This is a copy of an article I’ve written for a Wiley newsletter to promote my mlearning book.
The indicators are clear: the world is going mobile. Mobile subscriptions in the developed world are flattening out, not from lack of interest, but from saturation. People are accessing the internet more from mobile devices than desktops, and some people only access the internet via mobile! And when a small company like Google says that they‘re designing for mobile first and the desktop is an afterthought, it is safe to say mobile is on the move.
And the opportunities are huge. Through the centuries, we have continually extended our physical capabilities with tools: we‘ve developed more capable clothing to let us go to further extremes, more powerful transportation that can let us travel thousands of miles in a matter of hours, tools that can let us work on the scale of mountains or of molecules. We‘ve also used tools to augment our brains: books to serve as external memory, calculators to support our computational capability, phones to allow us to communicate at distances. Digital technology has proven to be the ultimate cognitive augment, doing exactly the things that our brains don‘t do well, so together we‘re truly formidable problem-solvers. And now, we have that capability wherever and whenever we need it. Which has important implications by itself, but there is more potential, too.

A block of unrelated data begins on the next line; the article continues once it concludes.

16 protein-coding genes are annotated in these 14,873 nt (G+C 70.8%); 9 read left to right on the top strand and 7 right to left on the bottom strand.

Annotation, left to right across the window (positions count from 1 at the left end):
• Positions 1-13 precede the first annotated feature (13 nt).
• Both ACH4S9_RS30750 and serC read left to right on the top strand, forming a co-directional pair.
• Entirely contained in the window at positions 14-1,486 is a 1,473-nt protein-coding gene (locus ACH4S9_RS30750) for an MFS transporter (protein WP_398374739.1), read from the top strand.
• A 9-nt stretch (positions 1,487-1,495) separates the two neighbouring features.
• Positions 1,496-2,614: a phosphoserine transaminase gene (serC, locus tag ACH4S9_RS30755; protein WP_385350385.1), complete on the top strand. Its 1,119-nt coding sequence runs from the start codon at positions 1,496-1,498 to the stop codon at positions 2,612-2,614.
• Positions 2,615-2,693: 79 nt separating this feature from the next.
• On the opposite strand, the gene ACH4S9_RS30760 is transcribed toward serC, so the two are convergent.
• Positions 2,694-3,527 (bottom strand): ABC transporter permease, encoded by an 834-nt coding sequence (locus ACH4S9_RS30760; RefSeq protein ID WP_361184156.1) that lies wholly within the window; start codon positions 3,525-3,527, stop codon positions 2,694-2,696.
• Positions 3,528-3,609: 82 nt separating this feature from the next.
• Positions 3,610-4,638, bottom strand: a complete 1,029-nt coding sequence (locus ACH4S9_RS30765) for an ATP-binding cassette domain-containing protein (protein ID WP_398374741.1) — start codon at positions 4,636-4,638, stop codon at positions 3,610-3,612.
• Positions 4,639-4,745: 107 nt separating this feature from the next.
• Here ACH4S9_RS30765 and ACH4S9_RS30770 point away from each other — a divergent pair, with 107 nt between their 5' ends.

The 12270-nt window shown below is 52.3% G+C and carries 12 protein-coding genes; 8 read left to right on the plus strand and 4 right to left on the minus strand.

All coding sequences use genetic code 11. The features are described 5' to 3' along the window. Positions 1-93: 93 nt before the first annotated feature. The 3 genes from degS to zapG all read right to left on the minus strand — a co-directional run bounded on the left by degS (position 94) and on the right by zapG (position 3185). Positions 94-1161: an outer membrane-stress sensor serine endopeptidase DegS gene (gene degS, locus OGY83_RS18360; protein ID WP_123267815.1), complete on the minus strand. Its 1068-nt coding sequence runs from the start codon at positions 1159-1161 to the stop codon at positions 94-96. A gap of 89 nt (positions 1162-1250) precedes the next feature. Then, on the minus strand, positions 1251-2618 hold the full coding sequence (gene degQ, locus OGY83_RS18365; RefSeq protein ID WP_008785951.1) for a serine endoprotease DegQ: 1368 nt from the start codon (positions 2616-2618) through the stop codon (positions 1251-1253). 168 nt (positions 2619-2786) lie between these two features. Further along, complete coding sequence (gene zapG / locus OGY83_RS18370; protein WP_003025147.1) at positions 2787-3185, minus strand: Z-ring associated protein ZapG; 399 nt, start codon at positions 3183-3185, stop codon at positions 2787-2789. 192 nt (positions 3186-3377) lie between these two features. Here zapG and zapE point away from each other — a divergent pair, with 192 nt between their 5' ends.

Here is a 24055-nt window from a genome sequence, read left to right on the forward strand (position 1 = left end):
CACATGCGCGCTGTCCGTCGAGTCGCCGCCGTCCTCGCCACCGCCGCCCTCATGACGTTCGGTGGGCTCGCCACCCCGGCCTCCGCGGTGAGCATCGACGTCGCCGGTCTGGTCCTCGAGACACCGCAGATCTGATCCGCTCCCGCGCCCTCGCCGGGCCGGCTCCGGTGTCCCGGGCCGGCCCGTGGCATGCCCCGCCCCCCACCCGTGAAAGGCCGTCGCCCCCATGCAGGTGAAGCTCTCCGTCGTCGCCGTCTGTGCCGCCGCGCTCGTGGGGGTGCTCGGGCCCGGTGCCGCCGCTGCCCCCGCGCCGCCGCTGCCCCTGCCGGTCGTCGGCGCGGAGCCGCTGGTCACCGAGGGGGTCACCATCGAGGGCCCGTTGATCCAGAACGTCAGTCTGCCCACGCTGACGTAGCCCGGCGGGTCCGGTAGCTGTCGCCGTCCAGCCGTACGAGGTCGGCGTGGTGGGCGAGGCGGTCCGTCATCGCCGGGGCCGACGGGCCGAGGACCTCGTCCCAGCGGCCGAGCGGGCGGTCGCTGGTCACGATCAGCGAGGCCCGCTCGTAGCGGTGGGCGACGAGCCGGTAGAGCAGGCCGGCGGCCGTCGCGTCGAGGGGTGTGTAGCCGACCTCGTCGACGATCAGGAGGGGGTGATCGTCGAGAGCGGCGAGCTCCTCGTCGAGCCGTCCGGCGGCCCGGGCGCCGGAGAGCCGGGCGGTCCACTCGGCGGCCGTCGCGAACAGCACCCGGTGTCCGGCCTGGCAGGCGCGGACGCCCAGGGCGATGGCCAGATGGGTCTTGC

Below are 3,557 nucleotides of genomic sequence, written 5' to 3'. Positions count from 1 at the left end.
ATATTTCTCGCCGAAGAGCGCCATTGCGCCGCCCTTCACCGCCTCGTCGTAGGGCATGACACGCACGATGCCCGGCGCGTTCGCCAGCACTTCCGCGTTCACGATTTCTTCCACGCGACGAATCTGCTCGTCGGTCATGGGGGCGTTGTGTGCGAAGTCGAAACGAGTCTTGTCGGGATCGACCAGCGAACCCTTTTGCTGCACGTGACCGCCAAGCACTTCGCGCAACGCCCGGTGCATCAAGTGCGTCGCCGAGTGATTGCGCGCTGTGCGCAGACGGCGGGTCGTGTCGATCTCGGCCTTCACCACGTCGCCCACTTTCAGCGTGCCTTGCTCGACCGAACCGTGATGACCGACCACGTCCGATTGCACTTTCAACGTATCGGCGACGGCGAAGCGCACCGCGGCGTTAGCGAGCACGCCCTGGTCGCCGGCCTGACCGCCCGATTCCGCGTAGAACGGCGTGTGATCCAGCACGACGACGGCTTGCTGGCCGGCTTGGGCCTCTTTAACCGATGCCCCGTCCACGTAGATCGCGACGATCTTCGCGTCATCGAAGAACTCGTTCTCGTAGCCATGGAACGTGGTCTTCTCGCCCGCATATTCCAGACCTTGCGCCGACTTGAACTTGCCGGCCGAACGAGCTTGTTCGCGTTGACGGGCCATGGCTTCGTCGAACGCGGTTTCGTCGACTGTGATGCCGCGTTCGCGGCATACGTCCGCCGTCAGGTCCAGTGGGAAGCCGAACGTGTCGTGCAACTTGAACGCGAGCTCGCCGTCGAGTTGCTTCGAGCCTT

Don‘t be mislead by the label, mLearning is about so much more than courses on a phone. In fact, that‘s almost contra-indicated. What mobile learning really is about is augmenting formal learning, and augmenting performance regardless. The old â€˜event‘ model of learning really doesn‘t work very well, as our brains only can handle so much at a time. With mobile, however, we can extend that learning over time. And over space: we can turn the entire world into part of our learning environment, or to think about it another way, we can spread our learning environment over the world. Beyond learning, we can bring specific support to wherever we are: accessing information to make our shopping more effective, our understanding deeper, our interactions richer. We can access information, support our decisions, and share our experiences.
But there‘s also something unique to mobile, beyond a pocketable desktop. As the devices get more capable, they begin to know where we are, even which way we‘re facing, and they can start adding unique information specific to our current context, location-aware. We‘re just beginning to explore the possibilities, and you really do have to think differently to take advantage, but the potential is exciting. Are you mobilizing?